Connecting with your life while viewing David Lynch: The Art Life at the Dryden
Recently I had the pleasure of attending a screening of David Lynch: The Art Life, at the Dryden Theatre in Rochester NY. David Lynch: The Art Life is a documentary that allows an intimate look into the, art, life, and outlook of one maestro of the macabre David Lynch. I saw the film with my co-reviewers Josh and Jessica who, like myself, enjoyed the screening immensely.
David Lynch, if you don’t know, is the man behind the film Eraserhead, whose screening I reviewed on this wonderfully morbid website. That film and Twin Peaks, a TV show currently in its third season, which revolves around an eccentric town with eccentric people and sinister goings on, is the extent to which many people are familiar with David Lynch and his work.
Even dedicated Lynchians who’ve seen all his films (including his shorts which Criterion did a beautiful release of), read his book: Catching the Big Fish, listened to his music, and seen his paintings either in person or online, I feel, don’t know him to the extent that seeing David Lynch: The Art Life at the Dryden allows.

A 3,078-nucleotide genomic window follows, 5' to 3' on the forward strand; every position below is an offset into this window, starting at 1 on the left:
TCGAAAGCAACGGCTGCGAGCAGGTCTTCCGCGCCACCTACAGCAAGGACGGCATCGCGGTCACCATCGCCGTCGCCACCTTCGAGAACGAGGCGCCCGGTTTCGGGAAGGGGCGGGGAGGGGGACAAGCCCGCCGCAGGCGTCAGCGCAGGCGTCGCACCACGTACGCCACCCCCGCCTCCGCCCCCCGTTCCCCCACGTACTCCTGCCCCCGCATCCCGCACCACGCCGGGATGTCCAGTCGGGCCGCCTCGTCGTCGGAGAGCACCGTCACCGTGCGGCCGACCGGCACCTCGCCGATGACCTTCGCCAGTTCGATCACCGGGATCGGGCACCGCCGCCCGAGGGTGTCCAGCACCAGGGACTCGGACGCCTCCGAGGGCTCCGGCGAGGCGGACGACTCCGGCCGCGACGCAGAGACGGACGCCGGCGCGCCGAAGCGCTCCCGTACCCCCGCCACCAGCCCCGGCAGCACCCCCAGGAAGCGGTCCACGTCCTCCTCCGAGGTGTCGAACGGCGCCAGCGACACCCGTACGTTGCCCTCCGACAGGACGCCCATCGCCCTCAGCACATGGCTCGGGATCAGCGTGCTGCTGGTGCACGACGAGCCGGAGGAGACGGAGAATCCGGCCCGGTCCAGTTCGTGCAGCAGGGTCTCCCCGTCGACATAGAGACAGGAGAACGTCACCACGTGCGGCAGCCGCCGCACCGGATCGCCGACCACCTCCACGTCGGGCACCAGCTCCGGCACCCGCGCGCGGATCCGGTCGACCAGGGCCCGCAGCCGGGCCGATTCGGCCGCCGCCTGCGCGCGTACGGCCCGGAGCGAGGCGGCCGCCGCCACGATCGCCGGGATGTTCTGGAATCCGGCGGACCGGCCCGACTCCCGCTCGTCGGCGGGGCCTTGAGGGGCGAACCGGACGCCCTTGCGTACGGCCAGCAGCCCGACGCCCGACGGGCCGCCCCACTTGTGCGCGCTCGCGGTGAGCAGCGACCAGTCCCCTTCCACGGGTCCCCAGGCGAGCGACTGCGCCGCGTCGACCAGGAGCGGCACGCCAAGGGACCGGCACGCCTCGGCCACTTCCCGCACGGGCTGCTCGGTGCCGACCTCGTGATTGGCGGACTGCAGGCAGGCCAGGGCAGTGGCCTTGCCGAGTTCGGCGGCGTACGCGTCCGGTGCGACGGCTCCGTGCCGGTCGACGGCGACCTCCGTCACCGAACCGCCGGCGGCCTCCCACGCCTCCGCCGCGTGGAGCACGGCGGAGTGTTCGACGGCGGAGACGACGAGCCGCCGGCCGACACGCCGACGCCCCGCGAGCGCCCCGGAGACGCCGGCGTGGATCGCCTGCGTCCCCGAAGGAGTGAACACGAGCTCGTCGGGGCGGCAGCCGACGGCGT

Attending a screening of David Lynch: The Art Life at the Dryden is in itself a transcendental experience.
From the introduction given to the pristine print, to the film itself, you leave a little enlightened. Not just enlightened on David Lynch, his work, and his life, but on yourself and the work you put out into the world. Be it a painting or short story, a memo or brief you leave with the feeling that what you’re doing in your job and in your life is worth it and is okay.
In closing, if you’re looking for therapy but don’t want to pay for a therapist, go see this film when it plays again at the Dryden. You may just leave loving David Lynch and his work a little more and hating yourself and your work a little less.
A special thanks to the Dryden Theatre and the George Eastman Museum for allowing me and my co-reviewers to see this wonderful film.